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- Main article: Cholinergic blocking drugs
An anticholinergic agent is a substance that blocks the neurotransmitter acetylcholine in the central and the peripheral nervous system. An example of an anticholinergic is dicyclomine, and the classic example is atropine. Anticholinergics are administered to reduce the effects mediated by acetylcholine on acetylcholine receptors in neurons through competitive inhibition. Therefore, their effects are reversible.
Anticholinergics are a class of medications that inhibit parasympathetic nerve impulses by selectively blocking the binding of the neurotransmitter acetylcholine to its receptor in nerve cells. The nerve fibers of the parasympathetic system are responsible for the involuntary movements of smooth muscles present in the gastrointestinal tract, urinary tract, lungs, etc. Anticholinergics are divided into three categories in accordance with their specific targets in the central and/or peripheral nervous system: antimuscarinic agents, ganglionic blockers, and neuromuscular blockers.
Anticholinergics are classified according to the receptors that are affected:
- Antimuscarinic agents operate on the muscarinic acetylcholine receptors. The majority of anticholinergic drugs are antimuscarinics.
- Antinicotinic agents operate on the nicotinic acetylcholine receptors. The majority of these are non-depolarising skeletal muscle relaxants for surgical use, along with a few of the depolarising agents and drugs of other categories structurally related to curare.
Anticholinergic drugs are used in treating a variety of conditions:
- Parkinson’s disease and Parkinson-like adverse medication effects
When a significant amount of an anticholinergic is taken into the body, a toxic reaction known as acute anticholinergic syndrome may result. This may happen accidentally or intentionally as a consequence of recreational drug use. Anticholinergic drugs are usually considered the least enjoyable by experienced recreational drug users, possibly due to the lack of euphoria caused by them. (For some of the recreational effects, see the article on deliriants.) Because most users do not enjoy the experience, they do not use it again, or do so very rarely. The risk of addiction is low in the anticholinergic class. The effects are usually more pronounced in the elderly, due to natural reduction of acetylcholine production associated with age.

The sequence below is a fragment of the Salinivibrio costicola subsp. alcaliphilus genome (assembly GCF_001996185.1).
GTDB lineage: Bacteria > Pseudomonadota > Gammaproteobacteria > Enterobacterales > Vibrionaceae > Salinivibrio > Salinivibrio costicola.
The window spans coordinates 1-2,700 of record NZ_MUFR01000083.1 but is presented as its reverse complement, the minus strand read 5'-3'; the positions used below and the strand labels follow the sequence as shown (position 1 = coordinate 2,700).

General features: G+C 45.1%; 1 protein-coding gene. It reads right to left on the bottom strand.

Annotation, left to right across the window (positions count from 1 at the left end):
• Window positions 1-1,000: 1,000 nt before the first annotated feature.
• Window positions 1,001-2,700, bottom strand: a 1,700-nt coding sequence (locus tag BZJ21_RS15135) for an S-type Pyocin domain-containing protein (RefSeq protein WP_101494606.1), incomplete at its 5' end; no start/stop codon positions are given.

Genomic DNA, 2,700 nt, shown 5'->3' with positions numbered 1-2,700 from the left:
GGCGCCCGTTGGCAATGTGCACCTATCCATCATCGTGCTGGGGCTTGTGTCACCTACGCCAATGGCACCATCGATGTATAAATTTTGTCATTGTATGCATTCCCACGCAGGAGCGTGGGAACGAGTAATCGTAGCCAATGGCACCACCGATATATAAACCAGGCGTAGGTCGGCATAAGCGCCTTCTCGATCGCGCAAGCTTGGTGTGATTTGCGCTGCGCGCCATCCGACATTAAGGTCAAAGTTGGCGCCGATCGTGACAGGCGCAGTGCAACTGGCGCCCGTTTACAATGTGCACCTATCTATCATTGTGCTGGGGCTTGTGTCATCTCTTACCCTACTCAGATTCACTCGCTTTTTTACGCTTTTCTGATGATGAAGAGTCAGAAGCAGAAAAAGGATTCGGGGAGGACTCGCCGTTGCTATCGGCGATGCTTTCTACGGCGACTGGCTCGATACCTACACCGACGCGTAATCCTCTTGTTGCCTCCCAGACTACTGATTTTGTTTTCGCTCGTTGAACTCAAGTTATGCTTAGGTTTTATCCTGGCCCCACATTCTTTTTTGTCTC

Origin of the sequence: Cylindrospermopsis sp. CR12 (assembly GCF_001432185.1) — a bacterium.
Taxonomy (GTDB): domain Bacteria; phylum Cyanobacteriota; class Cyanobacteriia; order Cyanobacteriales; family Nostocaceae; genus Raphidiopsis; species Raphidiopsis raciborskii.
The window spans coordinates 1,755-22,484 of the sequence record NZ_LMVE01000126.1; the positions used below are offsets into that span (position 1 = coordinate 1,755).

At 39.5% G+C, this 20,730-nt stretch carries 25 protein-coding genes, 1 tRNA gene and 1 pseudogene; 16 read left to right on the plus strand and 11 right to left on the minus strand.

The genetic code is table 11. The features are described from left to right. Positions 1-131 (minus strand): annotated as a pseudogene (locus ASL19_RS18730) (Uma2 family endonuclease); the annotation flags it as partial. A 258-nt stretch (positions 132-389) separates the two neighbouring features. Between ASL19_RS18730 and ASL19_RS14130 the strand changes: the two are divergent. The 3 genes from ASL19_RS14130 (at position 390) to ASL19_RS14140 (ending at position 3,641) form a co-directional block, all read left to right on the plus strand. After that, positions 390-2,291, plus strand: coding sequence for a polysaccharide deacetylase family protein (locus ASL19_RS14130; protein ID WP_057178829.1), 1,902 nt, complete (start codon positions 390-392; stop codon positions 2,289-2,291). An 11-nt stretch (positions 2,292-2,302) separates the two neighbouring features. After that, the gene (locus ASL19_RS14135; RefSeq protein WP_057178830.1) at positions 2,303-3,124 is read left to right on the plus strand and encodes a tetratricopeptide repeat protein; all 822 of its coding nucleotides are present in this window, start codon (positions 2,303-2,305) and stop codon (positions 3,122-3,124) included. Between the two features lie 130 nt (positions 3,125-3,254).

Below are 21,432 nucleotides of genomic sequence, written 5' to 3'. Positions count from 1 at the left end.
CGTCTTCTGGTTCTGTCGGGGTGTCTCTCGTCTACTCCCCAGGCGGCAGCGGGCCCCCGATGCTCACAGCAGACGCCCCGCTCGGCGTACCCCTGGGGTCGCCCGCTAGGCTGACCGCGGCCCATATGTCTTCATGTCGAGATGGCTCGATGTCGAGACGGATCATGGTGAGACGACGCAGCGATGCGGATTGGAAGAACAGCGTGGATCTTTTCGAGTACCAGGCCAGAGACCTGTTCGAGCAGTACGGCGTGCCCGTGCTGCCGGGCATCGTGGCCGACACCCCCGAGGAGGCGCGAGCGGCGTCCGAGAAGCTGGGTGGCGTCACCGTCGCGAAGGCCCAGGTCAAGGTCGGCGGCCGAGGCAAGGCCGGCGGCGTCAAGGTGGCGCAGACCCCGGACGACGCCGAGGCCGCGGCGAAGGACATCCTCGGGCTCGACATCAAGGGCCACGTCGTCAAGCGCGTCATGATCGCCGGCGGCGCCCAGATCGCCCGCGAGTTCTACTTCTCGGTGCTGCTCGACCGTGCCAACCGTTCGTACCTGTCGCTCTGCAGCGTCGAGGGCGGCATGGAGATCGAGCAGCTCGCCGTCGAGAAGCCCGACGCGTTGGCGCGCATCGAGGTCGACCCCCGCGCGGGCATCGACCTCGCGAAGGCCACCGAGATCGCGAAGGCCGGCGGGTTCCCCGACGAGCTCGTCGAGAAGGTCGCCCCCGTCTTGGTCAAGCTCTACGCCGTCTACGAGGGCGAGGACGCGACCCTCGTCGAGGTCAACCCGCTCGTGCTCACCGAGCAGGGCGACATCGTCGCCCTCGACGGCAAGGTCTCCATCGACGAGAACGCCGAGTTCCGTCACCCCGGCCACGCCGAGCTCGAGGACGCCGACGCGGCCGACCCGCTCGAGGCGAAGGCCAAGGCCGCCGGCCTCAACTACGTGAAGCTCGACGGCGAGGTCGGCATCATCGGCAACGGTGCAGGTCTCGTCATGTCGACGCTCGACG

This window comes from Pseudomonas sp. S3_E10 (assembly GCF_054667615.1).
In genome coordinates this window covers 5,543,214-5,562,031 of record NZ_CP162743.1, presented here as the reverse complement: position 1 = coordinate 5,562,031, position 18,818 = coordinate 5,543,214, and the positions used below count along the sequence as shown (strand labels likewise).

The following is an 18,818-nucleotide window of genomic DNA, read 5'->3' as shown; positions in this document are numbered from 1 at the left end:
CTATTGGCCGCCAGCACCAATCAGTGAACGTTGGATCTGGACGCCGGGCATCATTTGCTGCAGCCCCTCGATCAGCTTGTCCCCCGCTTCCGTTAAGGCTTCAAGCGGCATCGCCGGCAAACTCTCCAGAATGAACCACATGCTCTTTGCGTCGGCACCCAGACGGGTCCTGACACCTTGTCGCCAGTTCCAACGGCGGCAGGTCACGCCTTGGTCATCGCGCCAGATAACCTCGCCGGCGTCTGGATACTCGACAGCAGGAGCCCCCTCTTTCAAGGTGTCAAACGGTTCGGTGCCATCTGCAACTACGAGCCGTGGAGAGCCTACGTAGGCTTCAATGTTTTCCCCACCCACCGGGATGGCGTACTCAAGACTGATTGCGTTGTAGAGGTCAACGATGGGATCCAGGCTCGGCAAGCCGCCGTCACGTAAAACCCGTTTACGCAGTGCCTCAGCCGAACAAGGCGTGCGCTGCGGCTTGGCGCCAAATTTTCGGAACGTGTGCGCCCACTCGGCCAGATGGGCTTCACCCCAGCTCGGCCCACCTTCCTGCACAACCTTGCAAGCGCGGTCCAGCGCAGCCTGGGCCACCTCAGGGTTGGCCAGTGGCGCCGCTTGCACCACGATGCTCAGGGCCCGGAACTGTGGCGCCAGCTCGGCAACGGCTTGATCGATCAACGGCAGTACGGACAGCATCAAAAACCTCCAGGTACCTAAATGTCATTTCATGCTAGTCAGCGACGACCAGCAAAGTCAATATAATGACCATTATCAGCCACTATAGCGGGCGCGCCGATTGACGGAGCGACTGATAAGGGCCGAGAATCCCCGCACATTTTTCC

Possible effects of anticholinergics include:
- Ataxia; loss of coordination
- Decreased mucus production in the nose and throat; consequent dry, sore throat
- Xerostomia or dry-mouth with possible acceleration of caries
- Cessation of perspiration; consequent decreased epidermal thermal dissipation leading to warm, blotchy, or red skin
- Increased body temperature
- Pupil dilation (mydriasis); consequent sensitivity to bright light (photophobia)
- Loss of accommodation (loss of focusing ability, blurred vision — cycloplegia)
- Double-vision (diplopia)
- Increased heart rate (tachycardia)
- Tendency to be easily startled
- Urinary retention
- Diminished bowel movement, sometimes ileus - (decreases motility via the vagus nerve)
- Increased intraocular pressure; dangerous for people with narrow-angle glaucoma
- Euphoria or dysphoria
- Respiratory depression
- Memory problems
- Inability to concentrate
- Wandering thoughts; inability to sustain a train of thought
- Incoherent speech
- Wakeful myoclonic jerking
- Unusual sensitivity to sudden sounds
- Illogical thinking
- Visual disturbances
- Periodic flashes of light
- Periodic changes in visual field
- Visual snow
- Restricted or "tunnel vision"
- Visual, auditory, or other sensory hallucinations
- Warping or waving of surfaces and edges
- Textured surfaces
- "Dancing" lines; "spiders", insects; form constants
- Lifelike objects indistinguishable from reality
- Hallucinated presence of people not actually there
- Rarely: seizures, coma, and death
Acute anticholinergic syndrome is completely reversible and subsides once all of the toxin has been excreted. Previously, reversible cholinergic agents such as physostigmine was used but this was found to increase the risk of cardiac toxicity. The current recommended treatment is symptomatic and supportive management.
The most common plants containing anticholinergic alkaloids are:
- Atropa belladonna (Deadly Nightshade)
- Brugmansia species (Brugmansia)
- Datura species (Datura)
- Hyoscamus niger (Henbane)
- Mandragora officinarum (Mandrake).
Use as a deterrentEdit
Receptor agonists, antagonists, and reuptake inhibitors
|5-HT (serotonin) receptor|
|Urinary antispasmodics (primarily antimuscarinics)|
|For erectile dysfunction|
|For benign prostatic hypertrophy|
Muscle relaxants (M03)
curare alkaloids (Alcuronium, Dimethyltubocurarine, Tubocurarine) - choline derivatives (Suxamethonium) - other quaternary ammonium compounds (Atracurium, Cisatracurium, Doxacurium chloride, Fazadinium bromide, Gallamine, Hexafluronium, Mivacurium chloride, Pancuronium, Pipecuronium bromide, Rocuronium bromide, Vecuronium) - other (Botulinum toxin)
carbamic acid esters (Phenprobamate, Carisoprodol, Methocarbamol, Styramate, Febarbamate), Baclofen, Chlormezanone, Chlorzoxazone, Cyclobenzaprine, Lorazepam, Mephenesin, Orphenadrine, Phenyramidol, Pridinol, Tetrazepam, Thiocolchicoside, Tizanidine, Tolperisone
Ophthalmologicals: mydriatics and cycloplegics (S01F)
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